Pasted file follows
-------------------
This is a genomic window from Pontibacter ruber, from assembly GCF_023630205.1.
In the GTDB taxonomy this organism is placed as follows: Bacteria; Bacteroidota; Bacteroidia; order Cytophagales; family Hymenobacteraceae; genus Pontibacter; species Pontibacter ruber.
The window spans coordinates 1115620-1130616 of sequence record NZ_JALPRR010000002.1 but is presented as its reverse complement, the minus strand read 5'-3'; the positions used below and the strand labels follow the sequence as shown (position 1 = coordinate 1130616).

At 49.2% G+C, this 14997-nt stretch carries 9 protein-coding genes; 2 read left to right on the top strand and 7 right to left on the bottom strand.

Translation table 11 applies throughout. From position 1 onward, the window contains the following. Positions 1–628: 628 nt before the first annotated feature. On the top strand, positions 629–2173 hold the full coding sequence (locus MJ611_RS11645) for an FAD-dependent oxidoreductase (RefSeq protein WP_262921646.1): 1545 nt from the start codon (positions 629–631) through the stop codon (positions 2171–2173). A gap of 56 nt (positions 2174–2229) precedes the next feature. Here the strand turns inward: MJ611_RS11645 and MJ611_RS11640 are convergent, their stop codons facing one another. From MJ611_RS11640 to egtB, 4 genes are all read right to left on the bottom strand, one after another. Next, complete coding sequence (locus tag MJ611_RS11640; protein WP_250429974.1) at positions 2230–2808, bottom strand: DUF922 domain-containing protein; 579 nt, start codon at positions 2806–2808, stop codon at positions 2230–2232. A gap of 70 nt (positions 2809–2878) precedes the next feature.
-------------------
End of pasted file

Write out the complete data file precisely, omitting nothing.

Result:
This is a genomic window from Pontibacter ruber, from assembly GCF_023630205.1.
In the GTDB taxonomy this organism is placed as follows: Bacteria; Bacteroidota; Bacteroidia; order Cytophagales; family Hymenobacteraceae; genus Pontibacter; species Pontibacter ruber.
The window spans coordinates 1115620-1130616 of sequence record NZ_JALPRR010000002.1 but is presented as its reverse complement, the minus strand read 5'-3'; the positions used below and the strand labels follow the sequence as shown (position 1 = coordinate 1130616).

At 49.2% G+C, this 14997-nt stretch carries 9 protein-coding genes; 2 read left to right on the top strand and 7 right to left on the bottom strand.

Translation table 11 applies throughout. From position 1 onward, the window contains the following. Positions 1–628: 628 nt before the first annotated feature. On the top strand, positions 629–2173 hold the full coding sequence (locus MJ611_RS11645) for an FAD-dependent oxidoreductase (RefSeq protein WP_262921646.1): 1545 nt from the start codon (positions 629–631) through the stop codon (positions 2171–2173). A gap of 56 nt (positions 2174–2229) precedes the next feature. Here the strand turns inward: MJ611_RS11645 and MJ611_RS11640 are convergent, their stop codons facing one another. From MJ611_RS11640 to egtB, 4 genes are all read right to left on the bottom strand, one after another. Next, complete coding sequence (locus tag MJ611_RS11640; protein WP_250429974.1) at positions 2230–2808, bottom strand: DUF922 domain-containing protein; 579 nt, start codon at positions 2806–2808, stop codon at positions 2230–2232. A gap of 70 nt (positions 2809–2878) precedes the next feature.